Trustees of employees’ trusts: are you doing enough in response to the upcoming “outstanding loan charge” to income tax and NICs?

Given the forthcoming “outstanding loan charge” to income tax under the Disguised Remuneration rules, trustees of all forms of employee trusts should, by now, have taken steps to identify any and all loans, quasi-loans, and other forms of credit extended to employees, or to any person nominated by an employee (past or present) or any person linked with an employee (“a relevant person”) outstanding made at any time after 5 April 1999 and outstanding at any time on or after 17 March 2016.

The one-off, and penal, charge to income tax and NICs on “outstanding loans” will have effect on 5 April 2019 (or possibly later in the case of certain fixed-term loans). The scope of the charge is broader than many have assumed. In some cases, for example, it could apply notwithstanding that the indebtedness has been repaid, or the loan written-off, before 5 April 2019 but since 17 March 2016.

Penalties for failure to provide information to HMRC

If a loan or quasi-loan has been made to a relevant person on or after 6 April 1999 and any amount is, or is deemed to be, outstanding at any time between 17 March 2016 and 5 April 2019, the employee and the lender or creditor are each obliged to provide to the employer, within 10 days after the loan charge date, all the information necessary for the employer to comply with its PAYE obligations. If, having taken reasonable steps, the employee and lender have failed to contact the employer to provide the information, each is responsible for notifying HMRC of that fact in the form specified by HMRC (para 36, Sched 11). There are penalties for a failure on the part of trustees to comply with this obligation.

Avoiding the ‘outstanding loan charge’ by settlement

Of course, the outstanding loan charge will not arise if settlement of all previous tax liabilities (including inheritance tax charges, if applicable) have been agreed with HMRC, and the tax has been paid in full pursuant to HMRC’s settlement arrangements ( as to which, see https://www.gov.uk/government/publications/hmrc-issue-briefing-disguised-remuneration-charge-on-loans/hmrc-issue-briefing-disguised-remuneration-charge-on-loans ), but it is apparent that not all employers who made use of ‘disguised remuneration’ arrangements, or the employees concerned, have yet registered their interest in settlement with HMRC. There is a deadline, of 30th September 2018, for providing all information to HMRC if settlement is to be reached before the penal charge arises on 5 April 2019.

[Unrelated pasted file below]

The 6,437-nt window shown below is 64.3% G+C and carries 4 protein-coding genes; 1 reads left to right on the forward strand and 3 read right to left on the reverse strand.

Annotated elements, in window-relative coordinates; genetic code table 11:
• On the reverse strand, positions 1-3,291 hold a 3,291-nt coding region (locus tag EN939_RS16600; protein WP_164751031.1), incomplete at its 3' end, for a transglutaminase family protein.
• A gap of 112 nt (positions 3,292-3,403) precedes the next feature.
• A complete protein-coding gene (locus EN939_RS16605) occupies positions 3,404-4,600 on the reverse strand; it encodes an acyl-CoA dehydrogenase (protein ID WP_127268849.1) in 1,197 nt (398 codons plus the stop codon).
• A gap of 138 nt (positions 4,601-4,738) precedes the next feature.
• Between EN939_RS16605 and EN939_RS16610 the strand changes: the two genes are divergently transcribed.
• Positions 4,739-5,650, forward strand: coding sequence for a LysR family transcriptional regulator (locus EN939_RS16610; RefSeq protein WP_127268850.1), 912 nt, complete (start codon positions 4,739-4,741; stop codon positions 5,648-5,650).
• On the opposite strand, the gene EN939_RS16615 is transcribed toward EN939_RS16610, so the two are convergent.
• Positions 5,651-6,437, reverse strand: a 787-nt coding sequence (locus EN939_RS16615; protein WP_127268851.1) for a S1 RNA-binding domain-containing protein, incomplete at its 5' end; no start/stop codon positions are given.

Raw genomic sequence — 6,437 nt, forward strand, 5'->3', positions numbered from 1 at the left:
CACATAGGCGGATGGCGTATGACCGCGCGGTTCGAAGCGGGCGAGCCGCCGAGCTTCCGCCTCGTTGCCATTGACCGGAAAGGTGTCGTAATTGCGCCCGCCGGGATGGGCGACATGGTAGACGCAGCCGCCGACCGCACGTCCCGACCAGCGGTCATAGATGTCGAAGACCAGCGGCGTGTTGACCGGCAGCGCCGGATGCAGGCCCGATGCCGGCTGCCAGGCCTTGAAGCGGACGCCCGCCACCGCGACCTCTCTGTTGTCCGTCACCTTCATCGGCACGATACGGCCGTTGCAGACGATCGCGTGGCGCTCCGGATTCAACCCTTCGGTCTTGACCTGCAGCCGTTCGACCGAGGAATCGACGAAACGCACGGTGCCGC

HMRC are willing to agree 5-year payment terms for those employees with expected annual taxable income of less than £50,000, and flexible payment arrangements for those who are in genuine financial difficulty.

As part of the settlement, consideration needs to be given to how an outstanding loan is to be released or written-off and the employee put in the economic position he expects to be in once all taxes have been paid on what he or she will then regard as ‘their money’. Trustees need to consider both their obligations as trustees needing to comply with the terms of the trust deed (etc.), and the interests of the beneficiaries in winding-up the arrangements in a cost-effective manner.

There will also need to be a focus upon the terms of the trust deed (etc.) insofar as they might provide for the cost of NICs to be borne out of the trust fund, as this can reduce the costs of a settlement.

Exemptions from the ‘outstanding loan charge’

There are limited exclusions from the outstanding loan charge although none of these applies if there is a connection with tax avoidance. They relate to:

(a) certain loans made on ordinary commercial terms if similar loans were made available to members of the public at large;

(b) if an employer has made an employment-related loan below the £10,000 threshold (in s 180 ITEPA), the employee’s employment has been transferred and the employer would otherwise be treated as having made a quasi-loan by acquiring a right to repayment of the outstanding loan;

(c) subject to conditions, loans by a bank (or similar) to its employees as part of a package of benefit generally available to its employees;

(d) subject to conditions, a loan by an authorised lender made to an employee under an employee car purchase scheme;

(e) certain loans made before 9 December 2010 to enable the acquisition, within a year, of unlisted shares in the employer company or another company in the same 75% group, although an outstanding loan charge may still arise if the loan remains outstanding 12 months after the shares cease to be held by the employee.

 

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